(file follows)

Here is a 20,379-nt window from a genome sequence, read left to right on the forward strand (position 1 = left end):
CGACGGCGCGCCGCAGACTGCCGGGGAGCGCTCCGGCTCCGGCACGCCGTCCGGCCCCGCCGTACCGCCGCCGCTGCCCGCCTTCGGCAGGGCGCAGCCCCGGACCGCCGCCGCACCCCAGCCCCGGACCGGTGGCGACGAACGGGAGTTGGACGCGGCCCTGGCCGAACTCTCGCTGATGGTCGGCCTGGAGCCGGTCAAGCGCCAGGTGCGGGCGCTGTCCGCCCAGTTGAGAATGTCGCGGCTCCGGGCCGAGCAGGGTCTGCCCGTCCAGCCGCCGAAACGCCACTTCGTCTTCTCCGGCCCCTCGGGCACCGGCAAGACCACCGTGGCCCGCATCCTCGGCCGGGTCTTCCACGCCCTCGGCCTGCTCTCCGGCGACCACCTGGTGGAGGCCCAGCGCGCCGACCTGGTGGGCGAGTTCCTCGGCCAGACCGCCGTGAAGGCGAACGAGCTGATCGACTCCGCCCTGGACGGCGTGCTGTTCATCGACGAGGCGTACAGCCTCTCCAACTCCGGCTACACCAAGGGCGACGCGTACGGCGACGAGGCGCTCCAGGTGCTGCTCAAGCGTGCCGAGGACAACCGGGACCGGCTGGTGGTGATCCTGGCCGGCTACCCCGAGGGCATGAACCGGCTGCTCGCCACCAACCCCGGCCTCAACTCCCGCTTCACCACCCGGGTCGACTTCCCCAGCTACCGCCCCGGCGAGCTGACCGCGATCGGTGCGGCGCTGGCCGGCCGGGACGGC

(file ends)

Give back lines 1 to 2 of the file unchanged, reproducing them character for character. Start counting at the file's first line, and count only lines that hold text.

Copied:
Here is a 20,379-nt window from a genome sequence, read left to right on the forward strand (position 1 = left end):
CGACGGCGCGCCGCAGACTGCCGGGGAGCGCTCCGGCTCCGGCACGCCGTCCGGCCCCGCCGTACCGCCGCCGCTGCCCGCCTTCGGCAGGGCGCAGCCCCGGACCGCCGCCGCACCCCAGCCCCGGACCGGTGGCGACGAACGGGAGTTGGACGCGGCCCTGGCCGAACTCTCGCTGATGGTCGGCCTGGAGCCGGTCAAGCGCCAGGTGCGGGCGCTGTCCGCCCAGTTGAGAATGTCGCGGCTCCGGGCCGAGCAGGGTCTGCCCGTCCAGCCGCCGAAACGCCACTTCGTCTTCTCCGGCCCCTCGGGCACCGGCAAGACCACCGTGGCCCGCATCCTCGGCCGGGTCTTCCACGCCCTCGGCCTGCTCTCCGGCGACCACCTGGTGGAGGCCCAGCGCGCCGACCTGGTGGGCGAGTTCCTCGGCCAGACCGCCGTGAAGGCGAACGAGCTGATCGACTCCGCCCTGGACGGCGTGCTGTTCATCGACGAGGCGTACAGCCTCTCCAACTCCGGCTACACCAAGGGCGACGCGTACGGCGACGAGGCGCTCCAGGTGCTGCTCAAGCGTGCCGAGGACAACCGGGACCGGCTGGTGGTGATCCTGGCCGGCTACCCCGAGGGCATGAACCGGCTGCTCGCCACCAACCCCGGCCTCAACTCCCGCTTCACCACCCGGGTCGACTTCCCCAGCTACCGCCCCGGCGAGCTGACCGCGATCGGTGCGGCGCTGGCCGGCCGGGACGGC